Archives for the month of: March, 2014

 

Thirty minutes to go until I leave the house.  My room is cleaned and aired, in case my roommates have any guests who want to use it while I’m gone.  I’m packed as neatly as possible – one of the advantages is that I’m flying home, where all my favourite ancient clothes are, for mooching around the house, so I don’t need to bring much with me.  I took the winter woollies, as I figure Berlin is over the worst of winter, and will bring back teeshirts instead.

Just as you are careening along with everything under control, life can throw you what the Americans so colourfully call a curveball.  Last weekend, I caught a cold, and gave it the usual gallons-of-water-and-early-nights treatment. However, it just wouldn’t shift, and as the week went on, it got worse.  On the way home from babysitting one night, my ear suddenly blocked and I’ve been deaf on that side ever since.  Oh we never appreciate our faculties until they disappear.  In my head, it sounds as if there’s a factory churning, and I have to tilt my head in the direction of whoever is speaking.  However, it wasn’t so bad as to stop me from babysitting, but I had thought I’d have a week of meeting people who are heading off into adventures, and instead, I was in bed early every night.  On Wednesday, Alexander (7) was sitting on the couch, and I leaned over him to ask him if he could help me clear the table. With that, he jumped up with enthusiasm, and his (very hard) head hit me right in the left eye.  Zora (9) dashed off for a bag of peas from the freezer, and I went into the downstairs bathroom to look at the damage.  I could see a bruise rising into a little egg which made me murmur “fuck!” under my breath (I thought!).  The children thought it was the funniest thing –  they danced around chanting “Lulu said the F-word! Lulu said the F-word!”.  All I could think of was flying home to Ireland with a black eye, but after a while, I could see the funny side of it, and it wasn’t too bad by the next day – It looked as if I’d put kohl on just one side.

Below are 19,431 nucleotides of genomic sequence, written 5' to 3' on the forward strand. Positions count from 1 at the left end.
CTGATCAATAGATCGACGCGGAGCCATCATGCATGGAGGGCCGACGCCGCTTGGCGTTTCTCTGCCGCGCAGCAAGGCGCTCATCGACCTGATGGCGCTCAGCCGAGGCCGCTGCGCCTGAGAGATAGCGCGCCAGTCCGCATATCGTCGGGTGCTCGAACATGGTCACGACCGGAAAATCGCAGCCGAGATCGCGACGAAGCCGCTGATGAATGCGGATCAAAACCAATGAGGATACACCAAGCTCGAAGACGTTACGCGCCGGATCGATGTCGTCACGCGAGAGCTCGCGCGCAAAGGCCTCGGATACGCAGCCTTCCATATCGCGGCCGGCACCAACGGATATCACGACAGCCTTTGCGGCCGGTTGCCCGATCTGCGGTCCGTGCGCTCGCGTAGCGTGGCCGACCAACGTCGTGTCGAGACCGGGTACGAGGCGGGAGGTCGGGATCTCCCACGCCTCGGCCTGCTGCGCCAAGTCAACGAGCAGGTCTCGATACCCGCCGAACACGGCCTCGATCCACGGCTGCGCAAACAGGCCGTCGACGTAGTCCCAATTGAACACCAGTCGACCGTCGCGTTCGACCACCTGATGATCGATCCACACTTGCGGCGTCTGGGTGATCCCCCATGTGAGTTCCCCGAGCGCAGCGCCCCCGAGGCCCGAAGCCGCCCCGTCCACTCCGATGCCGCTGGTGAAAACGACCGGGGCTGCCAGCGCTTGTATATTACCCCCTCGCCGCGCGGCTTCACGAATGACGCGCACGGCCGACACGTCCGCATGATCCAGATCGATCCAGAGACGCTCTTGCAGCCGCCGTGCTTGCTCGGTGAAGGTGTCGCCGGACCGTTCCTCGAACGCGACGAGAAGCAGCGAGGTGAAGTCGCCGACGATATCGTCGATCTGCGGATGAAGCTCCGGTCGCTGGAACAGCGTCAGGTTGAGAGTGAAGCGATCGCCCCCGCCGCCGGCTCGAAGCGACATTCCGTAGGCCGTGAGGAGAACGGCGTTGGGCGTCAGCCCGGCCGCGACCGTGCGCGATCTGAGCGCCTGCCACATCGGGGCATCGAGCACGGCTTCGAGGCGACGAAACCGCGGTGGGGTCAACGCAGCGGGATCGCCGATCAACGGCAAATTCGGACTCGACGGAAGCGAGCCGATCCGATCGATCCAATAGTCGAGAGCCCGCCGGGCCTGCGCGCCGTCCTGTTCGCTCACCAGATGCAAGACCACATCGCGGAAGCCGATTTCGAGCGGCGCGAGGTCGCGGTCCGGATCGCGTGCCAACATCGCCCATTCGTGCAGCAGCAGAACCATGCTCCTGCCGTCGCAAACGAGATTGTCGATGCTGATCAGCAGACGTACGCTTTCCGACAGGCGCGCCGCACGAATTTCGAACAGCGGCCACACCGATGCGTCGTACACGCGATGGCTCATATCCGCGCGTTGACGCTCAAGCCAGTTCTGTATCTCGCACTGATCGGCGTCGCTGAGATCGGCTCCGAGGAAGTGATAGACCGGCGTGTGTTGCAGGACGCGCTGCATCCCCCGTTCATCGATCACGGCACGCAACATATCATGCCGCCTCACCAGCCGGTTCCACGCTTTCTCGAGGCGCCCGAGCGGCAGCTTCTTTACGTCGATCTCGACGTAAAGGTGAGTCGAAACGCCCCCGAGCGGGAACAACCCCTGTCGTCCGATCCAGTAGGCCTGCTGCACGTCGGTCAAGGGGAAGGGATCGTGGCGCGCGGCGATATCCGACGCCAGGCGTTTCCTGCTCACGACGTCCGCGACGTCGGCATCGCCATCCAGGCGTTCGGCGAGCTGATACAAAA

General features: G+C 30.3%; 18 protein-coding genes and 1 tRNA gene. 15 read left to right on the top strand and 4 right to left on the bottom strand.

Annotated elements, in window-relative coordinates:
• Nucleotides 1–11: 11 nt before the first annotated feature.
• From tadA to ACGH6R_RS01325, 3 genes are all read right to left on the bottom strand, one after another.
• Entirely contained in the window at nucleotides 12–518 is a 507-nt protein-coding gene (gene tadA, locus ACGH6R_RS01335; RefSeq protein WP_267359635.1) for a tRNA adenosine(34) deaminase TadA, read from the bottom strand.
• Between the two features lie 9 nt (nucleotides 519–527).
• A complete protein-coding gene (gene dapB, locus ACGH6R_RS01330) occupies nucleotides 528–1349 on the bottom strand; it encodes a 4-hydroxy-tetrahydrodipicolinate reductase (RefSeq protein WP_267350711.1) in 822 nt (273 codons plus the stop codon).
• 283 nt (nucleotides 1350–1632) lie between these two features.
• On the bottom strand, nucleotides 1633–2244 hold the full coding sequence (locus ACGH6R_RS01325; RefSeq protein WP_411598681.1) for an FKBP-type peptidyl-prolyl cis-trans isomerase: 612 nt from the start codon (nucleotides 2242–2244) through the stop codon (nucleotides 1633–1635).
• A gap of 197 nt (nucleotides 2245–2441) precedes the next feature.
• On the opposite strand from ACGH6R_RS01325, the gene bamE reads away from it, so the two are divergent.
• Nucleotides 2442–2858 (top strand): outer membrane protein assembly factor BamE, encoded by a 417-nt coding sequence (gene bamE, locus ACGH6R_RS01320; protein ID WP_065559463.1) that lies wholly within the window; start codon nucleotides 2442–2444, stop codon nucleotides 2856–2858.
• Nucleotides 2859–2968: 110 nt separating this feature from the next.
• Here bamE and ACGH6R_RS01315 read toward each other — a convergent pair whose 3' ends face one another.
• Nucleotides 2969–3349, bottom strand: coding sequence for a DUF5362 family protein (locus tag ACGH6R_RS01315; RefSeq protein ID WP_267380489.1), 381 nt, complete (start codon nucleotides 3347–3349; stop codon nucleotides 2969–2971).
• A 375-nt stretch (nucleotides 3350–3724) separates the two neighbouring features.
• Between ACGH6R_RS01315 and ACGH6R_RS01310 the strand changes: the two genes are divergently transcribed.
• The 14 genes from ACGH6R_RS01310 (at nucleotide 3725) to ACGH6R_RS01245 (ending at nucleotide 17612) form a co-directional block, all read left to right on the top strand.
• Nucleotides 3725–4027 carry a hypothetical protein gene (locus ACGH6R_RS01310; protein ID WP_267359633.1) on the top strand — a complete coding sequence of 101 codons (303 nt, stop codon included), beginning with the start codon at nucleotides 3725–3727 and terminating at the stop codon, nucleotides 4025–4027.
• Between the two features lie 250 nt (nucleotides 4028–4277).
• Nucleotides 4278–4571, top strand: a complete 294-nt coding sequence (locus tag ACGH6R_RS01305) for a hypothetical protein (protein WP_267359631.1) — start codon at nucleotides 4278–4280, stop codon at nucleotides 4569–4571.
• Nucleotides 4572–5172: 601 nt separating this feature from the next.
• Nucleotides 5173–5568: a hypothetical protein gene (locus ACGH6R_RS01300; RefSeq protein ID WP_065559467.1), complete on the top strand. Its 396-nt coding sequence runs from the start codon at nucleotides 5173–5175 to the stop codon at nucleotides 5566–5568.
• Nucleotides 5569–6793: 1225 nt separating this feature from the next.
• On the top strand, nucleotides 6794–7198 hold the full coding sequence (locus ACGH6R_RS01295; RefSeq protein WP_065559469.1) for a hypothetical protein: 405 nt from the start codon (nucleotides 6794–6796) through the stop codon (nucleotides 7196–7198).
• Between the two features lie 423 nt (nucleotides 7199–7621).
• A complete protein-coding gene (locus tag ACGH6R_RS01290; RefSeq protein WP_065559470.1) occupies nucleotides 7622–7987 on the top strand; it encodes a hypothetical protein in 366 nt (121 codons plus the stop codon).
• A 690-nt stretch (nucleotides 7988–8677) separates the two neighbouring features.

When I went out next day, I forgot about the black eye, and it’s strange to see people’s reactions in shops – they think you’re either a victim, or maybe dangerous yourself, and keep you at a safe distance.  On the train, I was looked by very sympathetically by lots of younger women, who assumed I was a poor old beaten-up wife, but I felt it was rather healthy that they had such empathy with older women. By the time Friday rolled around, I began to wonder if I’d ever get better, and would I be okay to fly, so I went to the doctor.  Claudia, the children’s mother, recommended her doctor, and they said I could come to the open hour and just wait.  Eventually, I got in to see Dr. Hamm (“Yes! Hamm, just like the meat!”), who welcomed me with open arms.  He had just booked to go to Co. Kerry for a holiday in August, and spent the next quarter of an hour talking about Ireland.  I gave him a gentle nudge, saying actually, my throat and ear, ahem ahem, and he swabbed my throat, explained the procedure (using a kit not unlike a pregnancy test – if two stripes show up, you have strep throat, if only one, you’re clear).  No, he said, you have no strep throat, so you don’t need an antibiotic. He recommended nose drops for the ear, and was totally chipper about flying. He gave me such a lift, I suddenly felt a million times better, and a view of Ireland cleared through the clouds, it was totally possible to be healthy again. Bon voyage chez nous, Lulu, or turas sábháilte, as we say in the ould sod.